Right now, the Cleveland Browns are facing early season injury difficultly.
It started in last Sunday’s season opener against the Kansas City Chiefs, when Odell Beckham Jr. didn’t play after going through warm-ups. Then, starting left tackle Jedrick Wills left the game with an ankle injury. It continued into this week, with Wills’ status for Sunday up in the air, Beckham already ruled out as he recovers from ACL surgery, startling linebacker Anthony Walker getting put on IR with a hamstring injury and Chris Hubbard (who replaced Wills last Sunday) ruled out with a triceps injury.
There is some good injury news for Cleveland with Grant Delpit on track to make his debut Sunday after missing all of last year with a torn Achilles. But overall, the Browns are navigating a tricky situation early in the year. The injuries also have come at key positions.
Wills, last year’s first round pick, is arguably one of the five Browns the team needs to stay healthy the most. His injury isn’t considered serious, but him missing time puts a dent in the team’s offense line — arguably the best overall unit on the team. Hubbard is solid enough replacement, but he’s no Wills. The drop off is even bigger if rookie James Hudson or Blake Hance (who filled in for Wills last year when Wills was hurt against the Chiefs in the playoffs) have to play Sunday. It’s a big enough concern that Kevin Stefanski changes up the game plan to compensate.
On defense, the Walker injury hurts. He’s the defensive signal caller and played most of the snaps on defense in last week’s season opener. There’s also a downgrade from Walker to any other option — Mack Wilson, Sione Takitaki, Jeremiah Owusu-Koramoah, etc. — and maybe means the team plays less base 4-3 defense than than they did in week one.
Maybe Walker’s injury pushes the team to play more nickel and dime packages, perhaps putting Owusu-Koramoah in the middle of the defense and letting him play sideline to sideline. For a unit that has nine new starters and needs time to gel, this is a challenge for defensive coordinator Joe Woods and his staff.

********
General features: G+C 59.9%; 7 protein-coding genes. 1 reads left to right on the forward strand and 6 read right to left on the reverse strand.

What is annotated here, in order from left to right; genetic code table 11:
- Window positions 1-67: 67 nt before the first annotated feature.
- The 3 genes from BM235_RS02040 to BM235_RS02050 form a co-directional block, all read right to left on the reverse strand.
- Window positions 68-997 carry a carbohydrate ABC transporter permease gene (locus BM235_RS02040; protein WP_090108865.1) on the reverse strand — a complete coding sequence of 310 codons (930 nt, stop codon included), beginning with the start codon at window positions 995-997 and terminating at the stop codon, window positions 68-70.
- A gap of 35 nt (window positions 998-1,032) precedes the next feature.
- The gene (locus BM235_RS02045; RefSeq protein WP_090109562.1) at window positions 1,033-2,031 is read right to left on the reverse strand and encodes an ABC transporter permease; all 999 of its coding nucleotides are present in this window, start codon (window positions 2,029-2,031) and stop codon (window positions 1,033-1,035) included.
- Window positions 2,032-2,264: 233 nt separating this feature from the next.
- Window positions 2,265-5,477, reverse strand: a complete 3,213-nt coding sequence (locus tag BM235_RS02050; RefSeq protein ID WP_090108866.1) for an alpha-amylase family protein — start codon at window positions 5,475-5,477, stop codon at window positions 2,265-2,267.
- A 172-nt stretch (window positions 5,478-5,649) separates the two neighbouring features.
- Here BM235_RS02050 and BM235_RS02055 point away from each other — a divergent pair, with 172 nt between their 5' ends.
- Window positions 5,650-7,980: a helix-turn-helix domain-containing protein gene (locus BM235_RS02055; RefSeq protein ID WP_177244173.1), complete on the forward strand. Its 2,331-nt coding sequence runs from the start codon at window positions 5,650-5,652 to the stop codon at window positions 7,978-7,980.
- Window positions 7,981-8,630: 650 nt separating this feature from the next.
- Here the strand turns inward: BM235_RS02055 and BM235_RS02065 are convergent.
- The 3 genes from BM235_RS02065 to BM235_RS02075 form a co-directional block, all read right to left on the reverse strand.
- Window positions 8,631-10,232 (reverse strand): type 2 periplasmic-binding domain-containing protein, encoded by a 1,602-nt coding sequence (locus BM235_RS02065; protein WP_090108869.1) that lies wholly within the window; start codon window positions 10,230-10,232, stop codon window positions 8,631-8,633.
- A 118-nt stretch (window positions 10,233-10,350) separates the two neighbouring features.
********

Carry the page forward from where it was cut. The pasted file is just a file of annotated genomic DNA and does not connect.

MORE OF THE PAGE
Beckham Jr.’s return is another matter entirely. If the 28-year-old Beckham can stay healthy and develop real chemistry with Baker Mayfield, it unlocks another dimension for the Browns’ offense. For that to happen, he needs game time. There are still 15 games to play after Sunday, so there is time for everything to come together. But Cleveland isn’t in a position to hit the ground running as Beckham can get fully back.
All of this said: It’s better for the Browns to grow through this now vs. later on in the season. Sunday’s opponent — the Deshaun Watson-less Houston Texans — aren’t exactly a contender. Their pass rush isn’t what it used to be with prime J.J. Watt barrelling down at the quarterback. It’s largely a roster in transition and a team that isn’t really competing for anything this year. Cleveland should win this game (they are favored by 12.5 points at home) and can probably be cautious with Wills in particular to get him to 100% before he returns. It’s not until Oct. 10, when the Browns play the Charges in Los Angeles, that there’s really a game they won’t be favorite for.
So is this optimal? No and no one should say otherwise. Obviously, the Browns would like to be fully healthy and build momentum with a fully intact roster. But if Cleveland was going to have to navigate injuries and patch holes on the roster, better to go through it now than later.